Sometimes the opportunities are fleeting, with cheap fixed four- and five-year mortgage rates now falling into this category.
Although it is still possible to get very cheap offers over two and three years, the door has been closed for the big four banks offering longer fixed rates at less than 2%.
Even among the smallest lenders, these deals are quickly fading as the focus shifts to two- and three-year rates, which have now taken over from the cheapest in the market.
Floating rates are falling
Prices for variable rate loans have also fallen, tempting borrowers and refinancers, with some of the cheapest rates now falling in what was previously fixed rate territory of around 2.3%.
The changes come despite the fact that the Reserve Bank’s 0.1% cash rate has not changed, but rather reflects changes in what is happening in the money markets as the trader’s price in the rate of Interest is rising as the economy continues to recover sharply.
This means that long term fixed rates go up even though shorter term loans continue to offer very low rates.
Variable rates are also lower because they offer the upside protection that they can be increased as circumstances change.
Three-year fixed rate loans could be the next to increase
It’s not too hard to see where this is heading, with three-year fixed rate loans likely being the next category to start rising as we move forward this year.
Some experts predict hikes in the three-year rate as early as the second half of the year.
Macquarie Bank is a good example of this effect, having raised the rate on its four- and five-year fixed loans up to 0.30% for homeowners and investors while lowering its variable rates for homeowners and investors. investors up to 0.40%.
Variable loans at the lowest rates ever
According to comparison website Mozo, variable interest rates and average variable interest rates for homeowners are now around 3.26%, hitting 3.66% for investors – the lowest points since they started following them in 2015.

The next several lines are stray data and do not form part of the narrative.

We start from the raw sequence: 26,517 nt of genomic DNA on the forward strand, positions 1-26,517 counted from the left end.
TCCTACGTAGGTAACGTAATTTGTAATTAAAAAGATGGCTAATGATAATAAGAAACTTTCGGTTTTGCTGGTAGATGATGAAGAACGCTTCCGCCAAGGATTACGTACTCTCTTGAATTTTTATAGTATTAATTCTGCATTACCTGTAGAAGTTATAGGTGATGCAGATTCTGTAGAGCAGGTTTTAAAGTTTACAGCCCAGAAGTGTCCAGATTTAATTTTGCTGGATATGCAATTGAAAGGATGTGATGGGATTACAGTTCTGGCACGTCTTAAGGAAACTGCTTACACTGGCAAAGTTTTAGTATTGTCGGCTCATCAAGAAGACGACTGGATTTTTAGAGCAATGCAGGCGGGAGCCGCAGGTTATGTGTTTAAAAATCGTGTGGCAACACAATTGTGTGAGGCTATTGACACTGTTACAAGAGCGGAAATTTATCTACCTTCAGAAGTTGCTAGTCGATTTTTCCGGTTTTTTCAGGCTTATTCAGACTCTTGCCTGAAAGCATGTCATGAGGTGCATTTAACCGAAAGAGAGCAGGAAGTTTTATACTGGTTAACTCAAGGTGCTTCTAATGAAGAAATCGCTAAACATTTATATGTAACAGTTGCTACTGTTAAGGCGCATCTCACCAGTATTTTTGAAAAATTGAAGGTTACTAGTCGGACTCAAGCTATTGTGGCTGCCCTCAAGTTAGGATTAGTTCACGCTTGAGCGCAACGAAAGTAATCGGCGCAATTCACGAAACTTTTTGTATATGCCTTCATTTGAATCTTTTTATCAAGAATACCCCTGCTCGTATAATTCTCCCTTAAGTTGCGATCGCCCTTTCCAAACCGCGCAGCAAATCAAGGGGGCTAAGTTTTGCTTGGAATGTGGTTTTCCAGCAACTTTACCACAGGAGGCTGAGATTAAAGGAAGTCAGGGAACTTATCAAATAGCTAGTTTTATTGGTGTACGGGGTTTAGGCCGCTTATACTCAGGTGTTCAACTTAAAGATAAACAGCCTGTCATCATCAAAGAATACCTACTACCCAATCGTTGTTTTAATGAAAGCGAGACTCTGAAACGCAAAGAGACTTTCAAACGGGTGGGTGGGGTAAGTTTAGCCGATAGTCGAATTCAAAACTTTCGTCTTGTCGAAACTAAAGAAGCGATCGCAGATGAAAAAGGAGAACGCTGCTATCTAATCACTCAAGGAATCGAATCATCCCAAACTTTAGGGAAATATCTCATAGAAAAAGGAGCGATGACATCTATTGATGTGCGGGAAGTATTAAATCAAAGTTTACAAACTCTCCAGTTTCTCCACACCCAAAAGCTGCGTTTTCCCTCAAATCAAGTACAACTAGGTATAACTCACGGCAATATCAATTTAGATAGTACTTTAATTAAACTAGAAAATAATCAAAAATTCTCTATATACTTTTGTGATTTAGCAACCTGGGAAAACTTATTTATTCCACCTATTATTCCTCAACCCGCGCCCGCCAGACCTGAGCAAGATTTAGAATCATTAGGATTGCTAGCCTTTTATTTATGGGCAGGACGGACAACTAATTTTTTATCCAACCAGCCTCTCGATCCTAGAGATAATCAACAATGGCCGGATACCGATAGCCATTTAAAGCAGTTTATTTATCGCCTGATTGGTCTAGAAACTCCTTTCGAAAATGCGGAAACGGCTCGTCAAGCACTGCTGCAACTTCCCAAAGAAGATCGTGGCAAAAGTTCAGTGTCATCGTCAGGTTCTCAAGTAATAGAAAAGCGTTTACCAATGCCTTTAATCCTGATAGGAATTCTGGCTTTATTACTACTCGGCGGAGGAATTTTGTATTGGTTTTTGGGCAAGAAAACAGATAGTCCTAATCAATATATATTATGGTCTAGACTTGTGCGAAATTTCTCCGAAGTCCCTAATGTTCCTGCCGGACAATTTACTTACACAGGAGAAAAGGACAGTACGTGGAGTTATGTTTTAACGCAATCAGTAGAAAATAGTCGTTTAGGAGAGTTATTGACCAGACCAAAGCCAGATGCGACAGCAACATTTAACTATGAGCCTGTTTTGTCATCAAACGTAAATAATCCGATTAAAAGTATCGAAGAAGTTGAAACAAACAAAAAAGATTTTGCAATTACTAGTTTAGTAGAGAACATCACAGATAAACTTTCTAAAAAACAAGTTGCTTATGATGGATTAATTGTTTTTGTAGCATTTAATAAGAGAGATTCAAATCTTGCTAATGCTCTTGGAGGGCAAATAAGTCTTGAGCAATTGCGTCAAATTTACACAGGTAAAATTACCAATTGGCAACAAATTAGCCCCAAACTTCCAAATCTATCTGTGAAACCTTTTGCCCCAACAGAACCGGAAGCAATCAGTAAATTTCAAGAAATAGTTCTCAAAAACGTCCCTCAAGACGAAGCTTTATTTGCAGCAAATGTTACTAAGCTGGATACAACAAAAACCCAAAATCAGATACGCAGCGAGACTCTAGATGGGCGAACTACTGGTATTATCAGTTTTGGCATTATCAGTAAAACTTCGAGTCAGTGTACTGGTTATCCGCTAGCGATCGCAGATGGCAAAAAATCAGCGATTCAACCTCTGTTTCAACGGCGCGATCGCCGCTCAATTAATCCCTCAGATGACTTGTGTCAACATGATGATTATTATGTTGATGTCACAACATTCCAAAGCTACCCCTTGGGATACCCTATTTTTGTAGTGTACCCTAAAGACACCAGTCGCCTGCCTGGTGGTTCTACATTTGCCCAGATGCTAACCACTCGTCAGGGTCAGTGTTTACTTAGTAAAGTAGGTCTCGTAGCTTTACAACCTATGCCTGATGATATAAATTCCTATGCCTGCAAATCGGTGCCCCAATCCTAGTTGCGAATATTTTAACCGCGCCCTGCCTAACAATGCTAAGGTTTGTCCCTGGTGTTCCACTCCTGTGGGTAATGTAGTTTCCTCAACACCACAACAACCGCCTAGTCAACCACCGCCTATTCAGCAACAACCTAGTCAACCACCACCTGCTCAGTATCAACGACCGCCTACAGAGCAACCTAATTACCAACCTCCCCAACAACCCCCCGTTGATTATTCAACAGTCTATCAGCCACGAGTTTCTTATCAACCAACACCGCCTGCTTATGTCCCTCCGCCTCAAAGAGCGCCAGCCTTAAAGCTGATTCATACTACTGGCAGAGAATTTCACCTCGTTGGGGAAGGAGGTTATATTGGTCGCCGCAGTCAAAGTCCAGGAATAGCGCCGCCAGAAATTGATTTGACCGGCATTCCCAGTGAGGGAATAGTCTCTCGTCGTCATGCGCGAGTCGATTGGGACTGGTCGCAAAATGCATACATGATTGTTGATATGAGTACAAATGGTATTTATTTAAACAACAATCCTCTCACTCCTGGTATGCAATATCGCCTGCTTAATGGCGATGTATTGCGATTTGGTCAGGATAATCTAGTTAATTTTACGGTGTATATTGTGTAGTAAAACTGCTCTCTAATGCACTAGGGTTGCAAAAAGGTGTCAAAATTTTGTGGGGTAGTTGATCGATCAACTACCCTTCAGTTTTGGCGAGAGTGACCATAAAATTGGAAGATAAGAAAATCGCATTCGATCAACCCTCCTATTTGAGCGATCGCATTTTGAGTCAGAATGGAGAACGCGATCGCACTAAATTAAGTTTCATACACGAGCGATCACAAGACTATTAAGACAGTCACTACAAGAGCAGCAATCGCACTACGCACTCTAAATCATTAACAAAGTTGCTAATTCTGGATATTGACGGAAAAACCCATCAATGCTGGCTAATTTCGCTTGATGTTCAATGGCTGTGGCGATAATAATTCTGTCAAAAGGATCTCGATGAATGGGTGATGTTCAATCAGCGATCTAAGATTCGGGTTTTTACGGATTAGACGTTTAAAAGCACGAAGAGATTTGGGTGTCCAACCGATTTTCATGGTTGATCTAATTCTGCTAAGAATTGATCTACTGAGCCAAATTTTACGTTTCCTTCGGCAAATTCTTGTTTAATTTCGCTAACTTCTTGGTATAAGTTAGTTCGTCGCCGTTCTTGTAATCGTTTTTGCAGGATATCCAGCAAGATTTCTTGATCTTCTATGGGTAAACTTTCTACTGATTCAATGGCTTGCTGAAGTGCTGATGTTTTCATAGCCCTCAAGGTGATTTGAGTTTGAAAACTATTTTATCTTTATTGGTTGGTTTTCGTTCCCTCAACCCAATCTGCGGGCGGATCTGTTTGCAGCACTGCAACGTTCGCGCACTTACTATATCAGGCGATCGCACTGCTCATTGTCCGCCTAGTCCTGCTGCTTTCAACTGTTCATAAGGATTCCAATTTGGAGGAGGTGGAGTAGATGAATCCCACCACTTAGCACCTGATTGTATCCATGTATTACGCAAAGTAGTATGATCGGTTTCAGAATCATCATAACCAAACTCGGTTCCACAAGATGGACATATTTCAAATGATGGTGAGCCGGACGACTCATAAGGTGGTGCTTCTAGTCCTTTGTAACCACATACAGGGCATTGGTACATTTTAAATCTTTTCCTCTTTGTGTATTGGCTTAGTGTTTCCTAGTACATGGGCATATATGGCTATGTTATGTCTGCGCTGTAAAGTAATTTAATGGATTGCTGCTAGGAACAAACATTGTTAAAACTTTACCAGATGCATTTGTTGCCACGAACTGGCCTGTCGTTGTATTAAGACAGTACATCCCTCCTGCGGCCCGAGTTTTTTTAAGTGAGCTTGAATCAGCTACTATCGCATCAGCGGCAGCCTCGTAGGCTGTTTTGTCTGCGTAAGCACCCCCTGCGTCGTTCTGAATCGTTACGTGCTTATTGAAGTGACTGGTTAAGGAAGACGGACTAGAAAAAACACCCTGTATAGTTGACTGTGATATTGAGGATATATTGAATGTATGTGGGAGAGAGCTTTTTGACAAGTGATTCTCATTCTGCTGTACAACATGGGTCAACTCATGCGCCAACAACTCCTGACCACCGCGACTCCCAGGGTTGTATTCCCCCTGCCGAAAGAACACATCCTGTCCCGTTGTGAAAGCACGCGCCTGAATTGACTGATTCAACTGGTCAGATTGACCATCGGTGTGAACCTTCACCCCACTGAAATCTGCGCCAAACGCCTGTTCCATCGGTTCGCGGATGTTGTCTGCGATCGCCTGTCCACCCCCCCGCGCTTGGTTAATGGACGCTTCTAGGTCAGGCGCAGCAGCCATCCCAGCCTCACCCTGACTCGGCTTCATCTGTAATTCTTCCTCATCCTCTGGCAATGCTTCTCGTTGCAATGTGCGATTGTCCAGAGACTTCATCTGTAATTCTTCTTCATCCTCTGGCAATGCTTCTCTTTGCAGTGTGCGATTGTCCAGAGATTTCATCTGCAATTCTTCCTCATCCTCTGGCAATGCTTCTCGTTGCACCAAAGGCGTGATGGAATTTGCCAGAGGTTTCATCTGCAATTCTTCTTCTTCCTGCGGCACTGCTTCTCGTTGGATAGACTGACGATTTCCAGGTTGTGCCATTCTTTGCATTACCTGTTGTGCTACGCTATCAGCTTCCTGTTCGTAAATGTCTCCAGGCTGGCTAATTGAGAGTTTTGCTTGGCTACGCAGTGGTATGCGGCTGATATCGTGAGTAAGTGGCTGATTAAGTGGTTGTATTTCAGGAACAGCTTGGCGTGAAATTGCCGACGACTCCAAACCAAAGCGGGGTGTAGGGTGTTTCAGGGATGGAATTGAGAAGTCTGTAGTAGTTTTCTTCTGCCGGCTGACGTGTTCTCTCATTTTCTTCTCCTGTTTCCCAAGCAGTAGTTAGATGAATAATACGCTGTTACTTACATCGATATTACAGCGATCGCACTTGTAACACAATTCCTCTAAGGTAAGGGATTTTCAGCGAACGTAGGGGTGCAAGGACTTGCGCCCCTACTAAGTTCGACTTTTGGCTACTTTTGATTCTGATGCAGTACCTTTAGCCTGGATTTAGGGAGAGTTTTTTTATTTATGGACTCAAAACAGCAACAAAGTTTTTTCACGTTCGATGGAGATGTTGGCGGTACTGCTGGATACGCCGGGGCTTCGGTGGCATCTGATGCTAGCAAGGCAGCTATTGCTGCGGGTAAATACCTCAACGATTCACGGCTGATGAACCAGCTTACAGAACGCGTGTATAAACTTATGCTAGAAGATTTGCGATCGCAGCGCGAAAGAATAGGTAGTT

Two- and three-year fixed loans remain very popular with borrowers, and this trend is likely to increase now that cheap four- and five-year fixed rates have effectively left the bar.
Variable rate loans are also proving popular because they have come down a lot and can be used without having to refinance a few years down the road, although they obviously have the downside of being sensitive to rate hikes along the way.
Bank mortgage services are flat
The changing composition of home loan offerings comes as virtually all financial institutions break new loan underwriting records as the housing boom and refinancings increase volumes.
The latest figures from the Australian Bureau of Statistics (ABS) showed that $ 22.6 billion in home loans were refinanced in March, a 21% increase from February’s refinancing figure of $ 18.8 billion. .
Of that total, $ 15.1 billion was from homeowners and $ 7.5 billion was from investors, both up substantially from previous months as customers refinance and new loans are taken out.
ABS figures also showed that new mortgage commitments reached over $ 30 billion in March, a new record.